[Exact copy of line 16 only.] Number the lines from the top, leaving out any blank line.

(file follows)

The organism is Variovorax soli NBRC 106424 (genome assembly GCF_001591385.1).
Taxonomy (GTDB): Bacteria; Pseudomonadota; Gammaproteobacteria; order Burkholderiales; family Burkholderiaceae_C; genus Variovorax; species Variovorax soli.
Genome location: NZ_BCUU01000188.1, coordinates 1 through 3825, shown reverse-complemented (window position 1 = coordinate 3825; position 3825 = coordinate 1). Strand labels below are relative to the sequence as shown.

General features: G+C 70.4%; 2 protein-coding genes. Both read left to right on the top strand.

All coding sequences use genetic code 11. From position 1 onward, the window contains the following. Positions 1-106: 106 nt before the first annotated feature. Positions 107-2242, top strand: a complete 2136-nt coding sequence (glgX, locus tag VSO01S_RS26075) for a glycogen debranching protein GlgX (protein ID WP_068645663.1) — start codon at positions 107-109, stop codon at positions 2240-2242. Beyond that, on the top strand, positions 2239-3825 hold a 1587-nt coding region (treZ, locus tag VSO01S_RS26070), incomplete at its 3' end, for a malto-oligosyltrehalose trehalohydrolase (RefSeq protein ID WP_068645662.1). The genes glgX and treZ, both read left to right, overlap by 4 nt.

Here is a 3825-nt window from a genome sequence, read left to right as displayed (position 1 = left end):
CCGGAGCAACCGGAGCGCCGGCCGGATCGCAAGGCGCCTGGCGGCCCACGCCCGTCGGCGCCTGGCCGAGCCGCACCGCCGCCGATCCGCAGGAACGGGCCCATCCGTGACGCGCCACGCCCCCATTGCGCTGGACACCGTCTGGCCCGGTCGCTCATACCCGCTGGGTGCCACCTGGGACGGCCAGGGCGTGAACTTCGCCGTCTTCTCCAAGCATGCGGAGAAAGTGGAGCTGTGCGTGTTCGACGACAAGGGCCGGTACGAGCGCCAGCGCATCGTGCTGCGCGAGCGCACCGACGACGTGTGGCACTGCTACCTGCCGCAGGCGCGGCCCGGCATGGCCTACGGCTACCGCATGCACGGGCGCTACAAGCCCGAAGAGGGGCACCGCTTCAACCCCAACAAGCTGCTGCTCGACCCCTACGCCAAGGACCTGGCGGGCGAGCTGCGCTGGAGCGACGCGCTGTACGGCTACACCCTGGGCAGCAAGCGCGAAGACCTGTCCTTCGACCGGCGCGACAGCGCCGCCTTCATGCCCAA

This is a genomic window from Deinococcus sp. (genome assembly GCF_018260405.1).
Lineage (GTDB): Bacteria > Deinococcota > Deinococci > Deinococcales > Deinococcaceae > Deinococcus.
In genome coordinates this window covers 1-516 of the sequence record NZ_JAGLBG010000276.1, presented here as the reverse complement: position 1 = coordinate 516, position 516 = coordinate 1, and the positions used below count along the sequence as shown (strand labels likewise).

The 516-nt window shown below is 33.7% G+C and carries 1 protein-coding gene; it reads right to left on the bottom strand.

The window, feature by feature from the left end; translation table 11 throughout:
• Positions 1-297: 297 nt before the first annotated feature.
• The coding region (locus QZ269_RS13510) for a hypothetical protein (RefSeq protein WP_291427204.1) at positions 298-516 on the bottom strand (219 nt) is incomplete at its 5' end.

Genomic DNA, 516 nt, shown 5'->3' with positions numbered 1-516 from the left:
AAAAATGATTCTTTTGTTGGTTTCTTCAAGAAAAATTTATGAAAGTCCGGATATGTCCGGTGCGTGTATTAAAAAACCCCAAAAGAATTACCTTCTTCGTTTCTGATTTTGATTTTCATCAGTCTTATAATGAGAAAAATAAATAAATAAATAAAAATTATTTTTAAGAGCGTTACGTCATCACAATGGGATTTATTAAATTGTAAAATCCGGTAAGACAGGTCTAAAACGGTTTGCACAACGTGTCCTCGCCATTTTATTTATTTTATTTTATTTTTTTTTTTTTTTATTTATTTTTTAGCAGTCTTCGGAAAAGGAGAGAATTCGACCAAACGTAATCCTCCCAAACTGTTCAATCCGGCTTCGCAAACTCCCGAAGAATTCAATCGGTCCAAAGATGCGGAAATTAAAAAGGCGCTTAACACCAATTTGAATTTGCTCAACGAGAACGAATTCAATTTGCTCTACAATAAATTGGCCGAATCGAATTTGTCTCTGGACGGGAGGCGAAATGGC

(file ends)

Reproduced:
AAAAATGATTCTTTTGTTGGTTTCTTCAAGAAAAATTTATGAAAGTCCGGATATGTCCGGTGCGTGTATTAAAAAACCCCAAAAGAATTACCTTCTTCGTTTCTGATTTTGATTTTCATCAGTCTTATAATGAGAAAAATAAATAAATAAATAAAAATTATTTTTAAGAGCGTTACGTCATCACAATGGGATTTATTAAATTGTAAAATCCGGTAAGACAGGTCTAAAACGGTTTGCACAACGTGTCCTCGCCATTTTATTTATTTTATTTTATTTTTTTTTTTTTTTATTTATTTTTTAGCAGTCTTCGGAAAAGGAGAGAATTCGACCAAACGTAATCCTCCCAAACTGTTCAATCCGGCTTCGCAAACTCCCGAAGAATTCAATCGGTCCAAAGATGCGGAAATTAAAAAGGCGCTTAACACCAATTTGAATTTGCTCAACGAGAACGAATTCAATTTGCTCTACAATAAATTGGCCGAATCGAATTTGTCTCTGGACGGGAGGCGAAATGGC